That acquisition made Fred Goodwin's RBS into a global super-bank. HBOS, by comparison, is a minnow. Buying Abbey would therefore help HBOS both to upgrade and to save face.
But HBOS dropped the Abbey catch and in 2004 may only win prizes for being the most indecisive bank of the year.
Santander Central Hispano now had the field to itself and the Abbey acquisition was duly completed, notwithstanding some last protests from the small shareholders.
This was a victory for Abbey's chief executive, Luqman Arnold, who had always preferred the Spanish bid, and the estimated £15m he will receive seems a very reasonable reward for turning Abbey round and saving the bank from an early grave.
Speak to Arnold and his senior managers and they will confirm that when they arrived they had serious doubts as to whether Abbey National could be rescued.
Thanks to Arnold, the shareholders received a very good price and the small investors who complained so bitterly are likely to find that Santander Central Hispano is actually a more efficient bank than the old Abbey.
In continental Europe, there was a great deal of banter and hot air about cross-border acquisitions, but very little action.
The recent talks between Dexia and Sanpaolo IMI seem to have lasted about five minutes before being abandoned. However, even if neither bank ever played in the premier league, it didn't seem a bad idea, and didn't you also get the impression that Dexia would do almost anything to avoid being rolled over by the French?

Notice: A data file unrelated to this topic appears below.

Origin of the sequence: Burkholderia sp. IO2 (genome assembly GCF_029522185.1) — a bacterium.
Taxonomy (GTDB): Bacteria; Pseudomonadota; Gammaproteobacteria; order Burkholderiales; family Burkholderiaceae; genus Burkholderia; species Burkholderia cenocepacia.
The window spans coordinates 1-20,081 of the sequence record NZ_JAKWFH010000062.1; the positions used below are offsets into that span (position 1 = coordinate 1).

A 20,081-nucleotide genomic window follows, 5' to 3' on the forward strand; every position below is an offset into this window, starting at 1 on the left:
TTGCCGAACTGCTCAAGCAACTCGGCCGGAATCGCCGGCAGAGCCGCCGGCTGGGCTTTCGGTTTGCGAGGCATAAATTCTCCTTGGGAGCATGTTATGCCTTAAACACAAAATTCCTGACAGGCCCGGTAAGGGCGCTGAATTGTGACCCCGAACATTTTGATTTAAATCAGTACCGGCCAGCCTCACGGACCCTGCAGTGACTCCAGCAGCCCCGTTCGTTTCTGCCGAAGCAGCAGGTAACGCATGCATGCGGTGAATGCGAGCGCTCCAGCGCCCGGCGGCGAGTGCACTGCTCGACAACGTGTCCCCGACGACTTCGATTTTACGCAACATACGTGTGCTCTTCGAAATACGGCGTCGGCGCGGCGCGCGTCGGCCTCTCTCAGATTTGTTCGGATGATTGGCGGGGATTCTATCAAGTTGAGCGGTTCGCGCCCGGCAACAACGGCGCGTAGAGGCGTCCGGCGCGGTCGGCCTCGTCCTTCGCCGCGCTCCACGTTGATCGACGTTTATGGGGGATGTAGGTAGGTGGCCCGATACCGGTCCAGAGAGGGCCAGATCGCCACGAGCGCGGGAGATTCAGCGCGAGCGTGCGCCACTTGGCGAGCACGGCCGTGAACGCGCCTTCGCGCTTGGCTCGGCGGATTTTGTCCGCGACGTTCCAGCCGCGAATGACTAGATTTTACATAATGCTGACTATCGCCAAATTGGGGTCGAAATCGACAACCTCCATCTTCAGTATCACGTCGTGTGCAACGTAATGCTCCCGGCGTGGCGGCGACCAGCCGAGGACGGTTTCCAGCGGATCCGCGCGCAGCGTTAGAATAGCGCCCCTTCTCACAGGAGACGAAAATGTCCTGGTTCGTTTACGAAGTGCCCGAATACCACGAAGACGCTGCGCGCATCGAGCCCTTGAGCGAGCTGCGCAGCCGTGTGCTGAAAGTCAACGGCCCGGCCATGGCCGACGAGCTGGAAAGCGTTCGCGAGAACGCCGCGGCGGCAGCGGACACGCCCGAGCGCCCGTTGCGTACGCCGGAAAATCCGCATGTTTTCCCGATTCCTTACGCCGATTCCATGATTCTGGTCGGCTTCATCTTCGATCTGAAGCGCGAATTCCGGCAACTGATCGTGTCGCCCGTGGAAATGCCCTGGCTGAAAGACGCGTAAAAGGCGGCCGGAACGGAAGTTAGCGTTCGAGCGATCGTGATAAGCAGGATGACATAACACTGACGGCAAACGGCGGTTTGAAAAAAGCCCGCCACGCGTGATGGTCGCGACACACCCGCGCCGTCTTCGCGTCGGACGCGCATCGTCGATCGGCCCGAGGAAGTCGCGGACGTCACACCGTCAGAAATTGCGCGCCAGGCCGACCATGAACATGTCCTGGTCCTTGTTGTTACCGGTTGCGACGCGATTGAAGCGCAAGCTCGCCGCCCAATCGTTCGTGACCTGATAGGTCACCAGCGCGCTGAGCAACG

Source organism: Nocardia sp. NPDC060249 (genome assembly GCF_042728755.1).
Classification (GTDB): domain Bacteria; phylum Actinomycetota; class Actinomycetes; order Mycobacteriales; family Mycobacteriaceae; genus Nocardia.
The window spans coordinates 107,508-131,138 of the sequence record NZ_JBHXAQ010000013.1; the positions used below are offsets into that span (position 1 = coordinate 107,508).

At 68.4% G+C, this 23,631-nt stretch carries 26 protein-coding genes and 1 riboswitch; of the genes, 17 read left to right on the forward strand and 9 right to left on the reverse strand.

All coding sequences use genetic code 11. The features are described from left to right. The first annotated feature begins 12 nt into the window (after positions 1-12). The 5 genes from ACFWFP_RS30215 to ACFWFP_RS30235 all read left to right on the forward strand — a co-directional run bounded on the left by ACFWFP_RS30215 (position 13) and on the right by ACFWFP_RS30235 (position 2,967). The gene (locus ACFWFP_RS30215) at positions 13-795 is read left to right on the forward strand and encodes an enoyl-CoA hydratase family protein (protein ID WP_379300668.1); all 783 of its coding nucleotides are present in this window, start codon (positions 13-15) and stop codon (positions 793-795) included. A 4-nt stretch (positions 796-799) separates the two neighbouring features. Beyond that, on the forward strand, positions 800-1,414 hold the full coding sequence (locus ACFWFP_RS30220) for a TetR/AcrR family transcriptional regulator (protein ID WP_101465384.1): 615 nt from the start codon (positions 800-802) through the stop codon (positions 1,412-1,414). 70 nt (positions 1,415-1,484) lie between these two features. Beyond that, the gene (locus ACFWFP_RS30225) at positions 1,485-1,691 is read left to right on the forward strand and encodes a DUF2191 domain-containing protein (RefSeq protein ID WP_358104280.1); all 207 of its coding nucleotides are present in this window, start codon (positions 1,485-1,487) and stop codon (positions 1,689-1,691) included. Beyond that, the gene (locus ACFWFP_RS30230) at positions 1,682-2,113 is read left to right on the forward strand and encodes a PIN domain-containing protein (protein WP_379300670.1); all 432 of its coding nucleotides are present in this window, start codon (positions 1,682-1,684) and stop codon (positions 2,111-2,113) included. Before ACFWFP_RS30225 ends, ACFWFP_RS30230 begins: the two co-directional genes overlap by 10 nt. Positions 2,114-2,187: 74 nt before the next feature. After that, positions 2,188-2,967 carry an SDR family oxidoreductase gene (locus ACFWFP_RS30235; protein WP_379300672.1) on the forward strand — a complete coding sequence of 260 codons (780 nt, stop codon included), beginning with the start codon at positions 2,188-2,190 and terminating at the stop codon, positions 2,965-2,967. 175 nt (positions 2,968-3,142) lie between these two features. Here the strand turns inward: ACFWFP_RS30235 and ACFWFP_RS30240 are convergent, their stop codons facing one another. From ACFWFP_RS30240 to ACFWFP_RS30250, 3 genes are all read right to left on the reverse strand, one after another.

Deutsche Bank has always been the innovative leader in continental Europe, and in securities trading and investment banking it is streets ahead of the European competition.
Deutsche would like to grow to ensure that it is among the 10 largest global banks in terms of stock market value, but it didn't help that the bank's chief executive, Josef Ackermann, had to spend many months in Düsseldorf facing silly charges which were eventually thrown out of court.
The case should never have been brought to court in the first place, and it unnecessarily deprived Deutsche Bank of its leader at a crucial stage of the restructuring process, which Ackermann had himself initiated.
To make matters worse, Ackermann had problems at home in Deutsche's Frankfurt HQ. For reasons which even German psychiatrists have found difficult to explain, there was a renegade minority group of grizzled Deutsche veterans and assorted yesterday's men who didn't approve of progress, which was at the core of Ackermann's new business plan?
The renegade minority would have preferred to return to the bad old days when the bank went round and round in circles, it was almost impossible to be fired and Deutsche seemed to enjoy lending money to companies that didn't want to pay it back.
Deutsche Bank shareholders can count their lucky stars that the wacky minority was finally booted into touch and that the leaders of the group have been gently escorted away to rest homes by the Baltic Sea, or in the tranquillity of the Black Forest.
What are Deutsche's plans for 2005? We are not privy to Josef Ackermann's secrets, but you may be sure that this isn't the European bank which is going to stand still and gather moss.
Can Ackermann rely on a sustained high level of earnings from the securities trading and investment banking businesses, run by Anshu Jain?